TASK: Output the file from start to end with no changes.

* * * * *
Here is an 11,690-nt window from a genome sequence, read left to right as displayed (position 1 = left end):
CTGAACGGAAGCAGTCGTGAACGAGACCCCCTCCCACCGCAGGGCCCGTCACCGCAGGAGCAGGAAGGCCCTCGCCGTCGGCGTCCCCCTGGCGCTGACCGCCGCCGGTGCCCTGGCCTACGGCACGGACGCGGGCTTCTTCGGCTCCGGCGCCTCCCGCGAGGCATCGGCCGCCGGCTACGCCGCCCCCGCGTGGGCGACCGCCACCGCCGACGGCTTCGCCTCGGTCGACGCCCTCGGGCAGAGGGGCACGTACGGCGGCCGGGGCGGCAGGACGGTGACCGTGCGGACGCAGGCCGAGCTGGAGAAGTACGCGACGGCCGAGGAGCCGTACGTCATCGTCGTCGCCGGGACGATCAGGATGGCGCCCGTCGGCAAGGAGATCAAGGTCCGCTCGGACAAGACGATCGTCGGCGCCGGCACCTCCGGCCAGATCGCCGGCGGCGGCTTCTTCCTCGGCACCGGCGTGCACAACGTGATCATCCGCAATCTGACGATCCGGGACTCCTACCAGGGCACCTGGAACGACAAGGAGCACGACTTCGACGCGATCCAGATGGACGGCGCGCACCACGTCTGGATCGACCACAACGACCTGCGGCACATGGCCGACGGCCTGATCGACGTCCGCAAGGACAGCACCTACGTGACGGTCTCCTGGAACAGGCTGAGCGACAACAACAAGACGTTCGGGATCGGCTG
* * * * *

Here is an 11,690-nt window from a genome sequence, read left to right as displayed (position 1 = left end):
CTGAACGGAAGCAGTCGTGAACGAGACCCCCTCCCACCGCAGGGCCCGTCACCGCAGGAGCAGGAAGGCCCTCGCCGTCGGCGTCCCCCTGGCGCTGACCGCCGCCGGTGCCCTGGCCTACGGCACGGACGCGGGCTTCTTCGGCTCCGGCGCCTCCCGCGAGGCATCGGCCGCCGGCTACGCCGCCCCCGCGTGGGCGACCGCCACCGCCGACGGCTTCGCCTCGGTCGACGCCCTCGGGCAGAGGGGCACGTACGGCGGCCGGGGCGGCAGGACGGTGACCGTGCGGACGCAGGCCGAGCTGGAGAAGTACGCGACGGCCGAGGAGCCGTACGTCATCGTCGTCGCCGGGACGATCAGGATGGCGCCCGTCGGCAAGGAGATCAAGGTCCGCTCGGACAAGACGATCGTCGGCGCCGGCACCTCCGGCCAGATCGCCGGCGGCGGCTTCTTCCTCGGCACCGGCGTGCACAACGTGATCATCCGCAATCTGACGATCCGGGACTCCTACCAGGGCACCTGGAACGACAAGGAGCACGACTTCGACGCGATCCAGATGGACGGCGCGCACCACGTCTGGATCGACCACAACGACCTGCGGCACATGGCCGACGGCCTGATCGACGTCCGCAAGGACAGCACCTACGTGACGGTCTCCTGGAACAGGCTGAGCGACAACAACAAGACGTTCGGGATCGGCTG